OT Building new computer (DIY)

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Amazing how some people get such a bug up their ass about MSFT that it becomes like an obsession. I've been using their products for twenty years and am a satisfied customer. Apparently hundreds of millions of others are too or they would be out of business by now.
Are they perfect? No. Are they tough businessmen, out to defend their turf and make a profit? Sure. So what? Doesn't have anything to do with the fact that Win 7 is running right here on this PC and is, IMO, a fine and stable product.
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wrote:

I have most of my machines on XP Pro SP3 and they are very stable but the couple W/98SE machines I am running are pretty stable too, once you get all the patches on. That is the problem with Microsoft. Just about the time they get the bugs out, they come out with a new release. That is why I stay at least one version off the bleeding edge. Let the pioneers take the arrows.
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snipped-for-privacy@snyder.on.ca writes:

Agreed.
Provided you define HELL as pretty damned nice.
Back in the 70s when I first encountered UNIX at Bell Labs it was a massive improvement over the mainframes I'd used before.
Back in the 80s when I used Solaris, with a GUI and all, pretty damned nice.
Back in the 90s when I got my first Linux distribution installed, I did have to patch the ethernet driver and later a video driver, but it was still damned nice.
So the issue in front of me is 10 years ago, was UNIX hell? Well that would be 2002. Unix (Linux in particular) worked well for me.
Since then it's only gotten better.
--
Dan Espen

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wrote:

Yeah, time goes fast for us old guys. Change 10 to 20 or 25. Every version of Unix or Xenix had it's own quirks.
Once you learned all the quirky syntax you could make it sit up and dance. If you didn't, you couldn't get it to do anything.
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Yes, every word I utter/write is a lie. As if.

Likewise, I don't care which OS you use. I'm a firm believer in choice. But, don't sit there and tell me M$ is not intrusive, maniputlative, and controlling. THAT is a bald faced lie and everyone knows it.
I have a near virgin XP netbook, probably last XP build. I rarely boot to Windows, preferring to completely bypass Windows and boot to Linux from a flash drive. Regardless, new out of the box, many of XPs native apps do not work. For instance, WMV does not function at all and will not even play the 2 example files included. Not until I get on the net and connect to microsoft.com and kiss their mangy ass or get anointed or whatever the fsck I gotta do to get them to enable the software I've already paid good $$ for. Gee, and I thought this was MY computer. Silly me. Well, fsck 'em. Let WMV rot. And, if you want to play this stupid denial game --which Windows users seem particularly adept at-- be my guest. Momma notbob never raised such a foolish child.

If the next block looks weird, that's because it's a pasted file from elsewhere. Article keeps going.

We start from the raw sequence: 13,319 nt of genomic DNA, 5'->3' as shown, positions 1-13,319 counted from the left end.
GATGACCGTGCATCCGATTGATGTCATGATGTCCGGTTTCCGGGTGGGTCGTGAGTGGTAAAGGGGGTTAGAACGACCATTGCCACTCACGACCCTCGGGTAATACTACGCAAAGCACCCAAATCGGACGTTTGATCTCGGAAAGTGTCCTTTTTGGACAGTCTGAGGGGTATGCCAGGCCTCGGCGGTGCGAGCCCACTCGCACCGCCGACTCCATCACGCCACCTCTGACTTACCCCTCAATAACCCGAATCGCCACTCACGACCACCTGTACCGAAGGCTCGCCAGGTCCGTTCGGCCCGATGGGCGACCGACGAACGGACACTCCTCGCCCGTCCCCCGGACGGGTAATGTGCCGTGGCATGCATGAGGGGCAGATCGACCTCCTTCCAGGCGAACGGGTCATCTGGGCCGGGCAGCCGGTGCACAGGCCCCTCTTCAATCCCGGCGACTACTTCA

nb
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So you bailed before XP? Should've stuck around for that one. [Win 7 is too different for this old brain to make the adjustment easily-- but it might even be better than XP if I can learn how to do what I want with it] If you haven't run windows in 10 years, how can you have an opinion on it?
That would be like me saying that Lamborghinis ride like shit. I've never been in one, but I can tell by looking at them.
I run my desktop 24/7 and probably reboot every couple or 3 weeks for some reason or other. Did it with XP for years, and now Win 7 for a couple months. Seems pretty reliable to me-
Jim
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Because even though it craps out once in a while, it is simple, the apps are reasonable and plentiful, and the support base, generally, is much broader and "closer to the ground"
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wrote:

Really? You want to guarantee that for all of us?

Not cost effective? You get MORE in a desktop for less money than in a laptop. I'm sitting in front of a 27" monitor. Where can you get that in a laptop?
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On Sun, 15 Jul 2012 22:42:26 -0500, "Atila Iskander"

Different horses for different courses, and all in the eye of the beholder. Your experience differs from many.
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Oren wrote:

AMD Phenom II X3 720 2.8GHz, 95 watt. I chose this because most bang for the buck for my purposes; X3 rather than X4 because of much lower power draw & heat.

ASRock AOD790GX, 140w OK, AM3 OK - $124.99. Chosen because compatible with CPU, decent price. No other reason, has been fine.

Western Digital Caviar Black WD5001AALS 500GB 7200 RPM 32MB Cache SATA 3.0Gb/s, OEM - $69.99, 5 year warranty. Fast, good cache, fast data transfer, great warranty (paid with MC to double it). Comes in bigger capacity too, didn't need more. Specs are even better now, eg 6.0 Gb/s. http://www.wdc.com/en/products/products.aspx?idv0

BURN LG|GH22NS30 22X SATA - OEM $24.99. No particular reason for getting an LG but it has been fine, very happy with it. Price was certainly right :)
--

dadiOH